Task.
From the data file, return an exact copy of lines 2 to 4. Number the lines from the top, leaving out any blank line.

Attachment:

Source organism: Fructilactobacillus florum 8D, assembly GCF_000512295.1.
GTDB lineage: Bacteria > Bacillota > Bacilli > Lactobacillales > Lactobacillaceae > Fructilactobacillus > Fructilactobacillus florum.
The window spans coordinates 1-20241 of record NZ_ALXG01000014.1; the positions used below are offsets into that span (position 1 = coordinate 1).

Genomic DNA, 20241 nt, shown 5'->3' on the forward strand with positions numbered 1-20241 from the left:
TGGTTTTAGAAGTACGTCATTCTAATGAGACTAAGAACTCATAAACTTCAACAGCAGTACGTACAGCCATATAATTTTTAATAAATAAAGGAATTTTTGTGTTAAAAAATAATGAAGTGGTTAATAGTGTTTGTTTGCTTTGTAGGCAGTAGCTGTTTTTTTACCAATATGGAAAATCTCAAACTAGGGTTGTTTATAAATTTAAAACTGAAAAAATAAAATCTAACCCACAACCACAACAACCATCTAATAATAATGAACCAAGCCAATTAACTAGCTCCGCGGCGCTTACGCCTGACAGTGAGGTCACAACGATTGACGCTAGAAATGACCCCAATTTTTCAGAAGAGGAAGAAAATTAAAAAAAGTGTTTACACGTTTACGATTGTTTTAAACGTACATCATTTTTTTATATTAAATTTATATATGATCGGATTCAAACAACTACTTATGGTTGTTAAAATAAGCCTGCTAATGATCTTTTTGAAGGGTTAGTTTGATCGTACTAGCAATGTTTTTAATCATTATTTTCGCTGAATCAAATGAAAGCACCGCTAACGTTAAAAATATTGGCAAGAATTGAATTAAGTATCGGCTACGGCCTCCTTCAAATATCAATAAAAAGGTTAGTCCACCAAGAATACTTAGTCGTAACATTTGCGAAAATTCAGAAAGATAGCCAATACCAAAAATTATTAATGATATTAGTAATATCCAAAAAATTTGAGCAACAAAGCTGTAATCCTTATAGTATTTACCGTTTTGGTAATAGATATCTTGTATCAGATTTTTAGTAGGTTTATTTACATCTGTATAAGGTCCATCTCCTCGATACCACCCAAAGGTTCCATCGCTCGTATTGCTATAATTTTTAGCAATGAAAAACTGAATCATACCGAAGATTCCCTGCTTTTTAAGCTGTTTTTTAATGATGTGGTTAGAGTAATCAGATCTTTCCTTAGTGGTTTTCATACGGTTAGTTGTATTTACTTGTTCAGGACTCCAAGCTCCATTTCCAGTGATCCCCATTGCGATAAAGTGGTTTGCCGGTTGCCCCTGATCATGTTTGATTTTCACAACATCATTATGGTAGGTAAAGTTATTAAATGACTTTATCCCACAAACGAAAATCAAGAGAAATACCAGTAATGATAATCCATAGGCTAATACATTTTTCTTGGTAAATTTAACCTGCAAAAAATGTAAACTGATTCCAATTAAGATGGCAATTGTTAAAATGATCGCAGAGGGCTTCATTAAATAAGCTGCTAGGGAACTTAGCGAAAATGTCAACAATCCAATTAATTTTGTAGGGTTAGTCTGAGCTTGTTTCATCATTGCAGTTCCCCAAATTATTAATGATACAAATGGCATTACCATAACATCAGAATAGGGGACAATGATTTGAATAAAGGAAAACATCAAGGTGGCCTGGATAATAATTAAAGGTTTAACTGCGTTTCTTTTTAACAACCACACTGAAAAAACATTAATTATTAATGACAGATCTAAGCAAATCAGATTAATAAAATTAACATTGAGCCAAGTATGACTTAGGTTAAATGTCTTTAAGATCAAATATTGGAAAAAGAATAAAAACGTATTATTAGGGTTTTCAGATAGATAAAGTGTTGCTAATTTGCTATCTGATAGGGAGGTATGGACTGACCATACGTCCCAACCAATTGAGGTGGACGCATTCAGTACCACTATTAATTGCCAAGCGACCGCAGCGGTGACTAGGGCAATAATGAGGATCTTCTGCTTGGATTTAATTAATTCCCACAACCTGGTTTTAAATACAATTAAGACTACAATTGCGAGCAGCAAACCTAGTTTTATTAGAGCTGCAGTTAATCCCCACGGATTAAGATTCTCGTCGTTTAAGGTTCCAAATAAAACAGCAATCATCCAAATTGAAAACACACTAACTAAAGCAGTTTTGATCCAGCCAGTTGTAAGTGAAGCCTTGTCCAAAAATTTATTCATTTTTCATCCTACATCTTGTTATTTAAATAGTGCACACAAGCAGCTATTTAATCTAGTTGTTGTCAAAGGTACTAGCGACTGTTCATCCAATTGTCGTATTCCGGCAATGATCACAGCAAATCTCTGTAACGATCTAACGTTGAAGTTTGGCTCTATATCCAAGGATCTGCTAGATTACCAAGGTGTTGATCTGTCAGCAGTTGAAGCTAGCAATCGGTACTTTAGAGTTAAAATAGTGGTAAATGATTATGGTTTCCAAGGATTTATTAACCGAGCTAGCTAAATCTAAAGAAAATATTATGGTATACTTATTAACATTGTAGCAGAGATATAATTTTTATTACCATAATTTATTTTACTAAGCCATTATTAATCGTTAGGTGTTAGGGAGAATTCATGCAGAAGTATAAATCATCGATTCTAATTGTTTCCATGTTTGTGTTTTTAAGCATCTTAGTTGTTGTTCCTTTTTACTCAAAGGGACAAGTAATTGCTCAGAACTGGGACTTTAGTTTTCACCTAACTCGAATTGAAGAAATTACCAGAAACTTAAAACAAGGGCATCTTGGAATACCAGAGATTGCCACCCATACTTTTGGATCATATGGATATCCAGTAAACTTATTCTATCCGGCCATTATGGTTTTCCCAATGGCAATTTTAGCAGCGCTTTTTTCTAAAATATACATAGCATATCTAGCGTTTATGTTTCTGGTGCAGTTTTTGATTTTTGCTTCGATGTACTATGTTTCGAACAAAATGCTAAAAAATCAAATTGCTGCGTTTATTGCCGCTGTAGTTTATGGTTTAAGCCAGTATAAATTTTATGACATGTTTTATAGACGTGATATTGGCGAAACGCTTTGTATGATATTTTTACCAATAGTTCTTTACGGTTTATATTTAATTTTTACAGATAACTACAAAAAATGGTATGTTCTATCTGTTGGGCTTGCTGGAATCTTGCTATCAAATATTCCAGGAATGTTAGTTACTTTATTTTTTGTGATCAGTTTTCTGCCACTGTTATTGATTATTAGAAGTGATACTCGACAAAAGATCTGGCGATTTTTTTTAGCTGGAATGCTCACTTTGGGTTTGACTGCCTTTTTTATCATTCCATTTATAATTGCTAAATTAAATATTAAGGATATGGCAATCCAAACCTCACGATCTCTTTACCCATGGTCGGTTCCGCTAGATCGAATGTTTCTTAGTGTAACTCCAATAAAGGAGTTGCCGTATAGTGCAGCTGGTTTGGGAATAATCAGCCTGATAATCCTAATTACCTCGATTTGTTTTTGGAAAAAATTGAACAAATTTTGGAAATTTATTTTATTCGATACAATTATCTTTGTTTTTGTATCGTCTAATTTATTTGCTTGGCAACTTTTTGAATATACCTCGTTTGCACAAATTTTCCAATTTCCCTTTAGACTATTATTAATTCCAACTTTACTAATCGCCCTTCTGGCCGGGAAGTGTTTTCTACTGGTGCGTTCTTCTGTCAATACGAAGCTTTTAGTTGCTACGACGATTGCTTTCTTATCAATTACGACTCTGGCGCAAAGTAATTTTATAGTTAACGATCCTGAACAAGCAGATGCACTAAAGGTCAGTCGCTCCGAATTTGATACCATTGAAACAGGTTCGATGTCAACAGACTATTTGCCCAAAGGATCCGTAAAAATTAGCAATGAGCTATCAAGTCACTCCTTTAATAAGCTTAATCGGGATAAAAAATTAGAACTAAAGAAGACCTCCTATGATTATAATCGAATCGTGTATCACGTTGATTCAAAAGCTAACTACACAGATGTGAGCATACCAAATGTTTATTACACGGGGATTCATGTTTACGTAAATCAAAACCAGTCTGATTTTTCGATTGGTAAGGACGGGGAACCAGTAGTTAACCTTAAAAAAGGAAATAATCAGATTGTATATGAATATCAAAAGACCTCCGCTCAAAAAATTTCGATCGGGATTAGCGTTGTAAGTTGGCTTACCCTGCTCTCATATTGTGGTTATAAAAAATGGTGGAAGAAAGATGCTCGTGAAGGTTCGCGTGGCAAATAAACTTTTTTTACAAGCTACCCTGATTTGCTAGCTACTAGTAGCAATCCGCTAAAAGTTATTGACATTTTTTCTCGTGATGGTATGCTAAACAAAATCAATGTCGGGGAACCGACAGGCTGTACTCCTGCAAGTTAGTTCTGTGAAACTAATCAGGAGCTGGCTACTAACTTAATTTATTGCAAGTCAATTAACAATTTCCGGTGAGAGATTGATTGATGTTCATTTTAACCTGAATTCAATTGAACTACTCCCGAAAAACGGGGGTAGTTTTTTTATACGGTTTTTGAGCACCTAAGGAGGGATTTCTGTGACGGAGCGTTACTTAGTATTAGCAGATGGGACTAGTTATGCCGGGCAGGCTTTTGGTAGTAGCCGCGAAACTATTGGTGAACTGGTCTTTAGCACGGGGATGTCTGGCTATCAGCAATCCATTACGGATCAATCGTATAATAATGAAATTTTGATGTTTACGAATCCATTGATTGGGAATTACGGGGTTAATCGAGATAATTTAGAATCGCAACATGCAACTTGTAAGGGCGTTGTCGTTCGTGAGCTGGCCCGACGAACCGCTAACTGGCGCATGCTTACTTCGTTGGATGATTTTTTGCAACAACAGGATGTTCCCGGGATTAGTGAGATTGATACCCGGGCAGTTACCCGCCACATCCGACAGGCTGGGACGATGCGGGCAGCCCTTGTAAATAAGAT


GTDB lineage: Bacteria > Bacillota > Bacilli > Lactobacillales > Lactobacillaceae > Fructilactobacillus > Fructilactobacillus florum.
The window spans coordinates 1-20241 of record NZ_ALXG01000014.1; the positions used below are offsets into that span (position 1 = coordinate 1).

Genomic DNA, 20241 nt, shown 5'->3' on the forward strand with positions numbered 1-20241 from the left: